Hamilton Fraser | Education

The role of PropTech – view from Eddie Hooker

I am fascinated by the role that new and innovative technology is having on the Private Rental Sector (PRS) – not just with the ways in which the market is changing but indeed also the conversations surrounding it.

A few weeks ago I released a ‘white paper’ looking to open up the discussion on No Deposit products because, as I emphasised in the paper, I had some concerns – not about the technology but more about the behaviour and moral issues surrounding replacing traditional deposits with an alternative. It must be said, the response I received was largely positive and constructive. Whether those that reached out to me agreed or disagreed with my challenges it is clear that most of these products share my drive to improve the market. What’s more surprising is that a fair few who spoke to me are already looking to innovate on the already innovative alternative to deposits!

The response from the paper got me thinking about the role and objective of technology in the sector. I must admit, much of my motivation for opening up the debate was the apparent public silence from most of the established players in the PRS on almost all things PropTech and therefore I wanted to explore it further, for no other reason than to learn more myself.

I’m not a ‘techy’ by any stretch of the imagination, however my perspective on PropTech does come from my experiences from other parts of my life that tech has changed. I personally believe that tech, more often than not, isn’t really about revolution but more about the experience the consumer has. Rather than reinventing the wheel, technology should be an enabler for more efficient human interactions. Let me explain with a few examples:

Take Amazon to start. Is their product REALLY that innovative? I still have to browse, choose and purchase the product I want. However, now I receive almost daily deliveries for products ranging from gadgets, to clothes, to toys and even toiletries without having to leave the comfort of my own home. With their recent foray into the world of groceries who’s to say I won’t also do my weekly shop there too.  Shopping is still shopping but, for me, just more pleasurable!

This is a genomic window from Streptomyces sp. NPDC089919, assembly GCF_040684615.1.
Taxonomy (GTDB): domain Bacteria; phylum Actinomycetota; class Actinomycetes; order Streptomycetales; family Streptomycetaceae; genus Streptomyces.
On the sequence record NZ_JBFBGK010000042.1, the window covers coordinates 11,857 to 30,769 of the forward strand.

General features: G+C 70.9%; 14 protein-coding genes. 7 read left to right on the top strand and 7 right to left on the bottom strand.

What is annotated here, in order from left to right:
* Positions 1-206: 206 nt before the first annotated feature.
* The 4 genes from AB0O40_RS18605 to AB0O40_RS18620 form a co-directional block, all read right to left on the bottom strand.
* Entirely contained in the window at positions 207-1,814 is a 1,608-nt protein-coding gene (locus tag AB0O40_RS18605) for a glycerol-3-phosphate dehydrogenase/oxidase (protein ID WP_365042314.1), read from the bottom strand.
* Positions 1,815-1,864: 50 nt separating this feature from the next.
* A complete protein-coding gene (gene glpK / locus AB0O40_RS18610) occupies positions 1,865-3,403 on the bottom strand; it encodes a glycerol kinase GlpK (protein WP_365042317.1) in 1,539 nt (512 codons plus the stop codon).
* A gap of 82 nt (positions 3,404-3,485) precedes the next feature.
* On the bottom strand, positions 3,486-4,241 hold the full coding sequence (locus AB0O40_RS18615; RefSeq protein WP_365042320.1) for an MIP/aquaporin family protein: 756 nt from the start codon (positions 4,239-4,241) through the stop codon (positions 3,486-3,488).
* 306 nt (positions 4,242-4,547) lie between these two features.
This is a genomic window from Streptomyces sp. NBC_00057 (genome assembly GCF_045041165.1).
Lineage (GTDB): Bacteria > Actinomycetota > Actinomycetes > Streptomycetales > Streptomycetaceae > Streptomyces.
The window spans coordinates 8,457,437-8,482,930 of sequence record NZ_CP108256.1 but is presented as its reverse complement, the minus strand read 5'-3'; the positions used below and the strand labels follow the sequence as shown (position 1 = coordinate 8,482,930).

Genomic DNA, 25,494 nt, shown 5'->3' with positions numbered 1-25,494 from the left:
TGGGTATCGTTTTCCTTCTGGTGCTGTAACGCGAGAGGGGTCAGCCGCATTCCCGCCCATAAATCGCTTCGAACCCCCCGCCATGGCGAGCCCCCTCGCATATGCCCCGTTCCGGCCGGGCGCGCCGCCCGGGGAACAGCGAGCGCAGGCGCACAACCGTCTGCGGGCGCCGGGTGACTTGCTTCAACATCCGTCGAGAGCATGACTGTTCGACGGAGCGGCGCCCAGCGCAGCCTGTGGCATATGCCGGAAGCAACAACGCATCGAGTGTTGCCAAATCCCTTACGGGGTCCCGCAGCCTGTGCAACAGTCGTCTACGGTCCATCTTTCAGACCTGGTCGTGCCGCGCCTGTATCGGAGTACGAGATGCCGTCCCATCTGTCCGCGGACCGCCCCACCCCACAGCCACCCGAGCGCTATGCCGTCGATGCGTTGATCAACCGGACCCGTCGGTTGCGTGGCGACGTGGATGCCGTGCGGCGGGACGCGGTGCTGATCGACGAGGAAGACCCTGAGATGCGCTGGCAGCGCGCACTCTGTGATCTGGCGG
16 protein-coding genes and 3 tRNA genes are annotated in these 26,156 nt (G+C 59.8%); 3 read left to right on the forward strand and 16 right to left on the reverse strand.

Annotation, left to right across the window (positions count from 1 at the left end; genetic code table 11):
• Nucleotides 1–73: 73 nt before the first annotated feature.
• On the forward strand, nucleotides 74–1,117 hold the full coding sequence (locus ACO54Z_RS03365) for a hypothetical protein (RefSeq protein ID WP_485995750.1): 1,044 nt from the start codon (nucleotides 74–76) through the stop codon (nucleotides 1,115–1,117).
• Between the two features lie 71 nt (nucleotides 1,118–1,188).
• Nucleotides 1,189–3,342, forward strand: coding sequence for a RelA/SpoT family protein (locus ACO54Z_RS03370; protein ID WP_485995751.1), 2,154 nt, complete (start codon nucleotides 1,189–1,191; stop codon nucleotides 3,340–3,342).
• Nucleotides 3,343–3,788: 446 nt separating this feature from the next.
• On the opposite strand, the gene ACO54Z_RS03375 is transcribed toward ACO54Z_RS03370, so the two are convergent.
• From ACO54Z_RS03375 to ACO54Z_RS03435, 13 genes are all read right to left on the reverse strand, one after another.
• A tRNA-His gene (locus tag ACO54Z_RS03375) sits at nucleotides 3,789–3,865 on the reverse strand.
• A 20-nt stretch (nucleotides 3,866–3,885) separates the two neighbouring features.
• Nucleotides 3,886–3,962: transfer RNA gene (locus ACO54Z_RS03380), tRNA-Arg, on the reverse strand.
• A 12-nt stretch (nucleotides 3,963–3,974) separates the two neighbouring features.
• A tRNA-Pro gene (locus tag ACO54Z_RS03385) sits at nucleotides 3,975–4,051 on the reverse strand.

Uber is another good example. I don’t really think that hard into the tech behind their app, instead I just appreciate I can get from A to B in what feels like a more efficient manner. Do I care about the algorithms behind their ratings systems?  Instead I just appreciate the ease of it all: payments linked to my Paypal account, not having to persuade anyone to take me further than they want to and drivers letting me play my own music! The role of Uber and its most basic function – taxiing me whenever and wherever I want to go – is fundamentally no different to every other taxi I used to use, however it is an experience that works better for me. Uber didn’t replace the taxi, they just made it better!

I think the most fitting example is the social trends we are seeing. Led by the likes of Facebook, Twitter, Instagram, Snapchat, LinkedIn – and to a certain extent Apple – we humans interact very different to even just 10-15 years ago.  I can’t claim to use all these newfangled platforms however their role is clear. Rather than create new social interactions they enable more efficient and expansive experiences. Rather than print off holiday snaps and show them to family and friends they can now live the experiences with me real time by posting photos on social media or even broadcasting them via FaceTime or Facebook Live. Rather than texting multiple people I can now join or create a group.  I’ve even managed to track down my long lost band members of my youth and relive recordings we made in times gone by. Of course this example would still have been possible without tech – but tech has enabled me to reach out with relative ease.

The point I am making is that it is not the role for tech to always invent new ways of doing things. The most successful tech makes the interactions on existing behaviour more efficient and more consumer friendly. Love them or loath them, Purplebricks have built a successful brand by taking the existing model and adjusting it slightly to cater for a demographic disenchanted by the traditional model of estate agency. You still buy or rent a house but for many it just feels that much easier and accessible. Perhaps this is where some of the early online adopters initially struggled to gain traction – they set out to publicly destroy the existing industry rather than focus on how they could make the lives of their consumers easier.  They tried to tell us that our behaviour was wrong and that we were all being ripped off and that they had the solution to everything.  Online agency is not for everyone but they can co-exist with the more traditional agency approach.

The often wrongly attributed Darwinian quote rings true – “It is not the strongest of the species that survives, nor the most intelligent that survives. It is the one that is most adaptable to change”. Whoever did say that probably did not have the Private Rented Sector in mind, however it is extremely apt.

Innovation is something that my company, Hamilton Fraser, takes very seriously and was recognised when we were inducted into last year’s CityAM/Mishcon Leap 100 list. We have an extremely innovative pipeline with development into streamlining deposit protection underway, as well as new products and platforms aimed at helping landlords on their journey. We are also looking into tech alternatives but ONLY if it improves the consumer experience for the majority.

The important thing to remember is innovation can come from established brands, not just ambitious start-ups. The Private Rental Sector is, ultimately, a people game and if we can use tech to improve the experiences of the consumer we will all be winners.

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